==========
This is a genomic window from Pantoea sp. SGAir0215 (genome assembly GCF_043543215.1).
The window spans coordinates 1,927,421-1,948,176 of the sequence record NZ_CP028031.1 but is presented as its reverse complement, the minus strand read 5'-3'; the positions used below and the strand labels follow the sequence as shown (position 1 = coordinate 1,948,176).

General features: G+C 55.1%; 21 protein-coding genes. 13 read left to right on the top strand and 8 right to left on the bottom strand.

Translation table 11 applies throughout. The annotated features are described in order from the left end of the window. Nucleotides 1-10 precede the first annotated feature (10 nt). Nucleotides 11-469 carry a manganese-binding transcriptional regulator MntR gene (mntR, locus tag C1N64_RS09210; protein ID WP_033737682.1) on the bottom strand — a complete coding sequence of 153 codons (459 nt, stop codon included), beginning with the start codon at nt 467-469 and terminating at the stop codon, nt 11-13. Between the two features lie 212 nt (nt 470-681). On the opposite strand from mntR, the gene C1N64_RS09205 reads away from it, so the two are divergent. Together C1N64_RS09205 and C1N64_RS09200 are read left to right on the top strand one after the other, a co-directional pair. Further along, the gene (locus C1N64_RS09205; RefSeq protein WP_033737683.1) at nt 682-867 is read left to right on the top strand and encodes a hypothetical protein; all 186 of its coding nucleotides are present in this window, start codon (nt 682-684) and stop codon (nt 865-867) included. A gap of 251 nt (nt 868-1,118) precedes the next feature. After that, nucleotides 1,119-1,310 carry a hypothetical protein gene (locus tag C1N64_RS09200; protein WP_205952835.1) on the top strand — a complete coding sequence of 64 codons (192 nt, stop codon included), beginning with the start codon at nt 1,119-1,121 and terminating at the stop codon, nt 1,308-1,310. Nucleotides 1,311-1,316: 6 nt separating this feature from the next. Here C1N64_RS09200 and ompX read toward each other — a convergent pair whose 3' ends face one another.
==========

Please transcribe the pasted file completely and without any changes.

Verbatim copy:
This is a genomic window from Pantoea sp. SGAir0215 (genome assembly GCF_043543215.1).
The window spans coordinates 1,927,421-1,948,176 of the sequence record NZ_CP028031.1 but is presented as its reverse complement, the minus strand read 5'-3'; the positions used below and the strand labels follow the sequence as shown (position 1 = coordinate 1,948,176).

General features: G+C 55.1%; 21 protein-coding genes. 13 read left to right on the top strand and 8 right to left on the bottom strand.

Translation table 11 applies throughout. The annotated features are described in order from the left end of the window. Nucleotides 1-10 precede the first annotated feature (10 nt). Nucleotides 11-469 carry a manganese-binding transcriptional regulator MntR gene (mntR, locus tag C1N64_RS09210; protein ID WP_033737682.1) on the bottom strand — a complete coding sequence of 153 codons (459 nt, stop codon included), beginning with the start codon at nt 467-469 and terminating at the stop codon, nt 11-13. Between the two features lie 212 nt (nt 470-681). On the opposite strand from mntR, the gene C1N64_RS09205 reads away from it, so the two are divergent. Together C1N64_RS09205 and C1N64_RS09200 are read left to right on the top strand one after the other, a co-directional pair. Further along, the gene (locus C1N64_RS09205; RefSeq protein WP_033737683.1) at nt 682-867 is read left to right on the top strand and encodes a hypothetical protein; all 186 of its coding nucleotides are present in this window, start codon (nt 682-684) and stop codon (nt 865-867) included. A gap of 251 nt (nt 868-1,118) precedes the next feature. After that, nucleotides 1,119-1,310 carry a hypothetical protein gene (locus tag C1N64_RS09200; protein WP_205952835.1) on the top strand — a complete coding sequence of 64 codons (192 nt, stop codon included), beginning with the start codon at nt 1,119-1,121 and terminating at the stop codon, nt 1,308-1,310. Nucleotides 1,311-1,316: 6 nt separating this feature from the next. Here C1N64_RS09200 and ompX read toward each other — a convergent pair whose 3' ends face one another.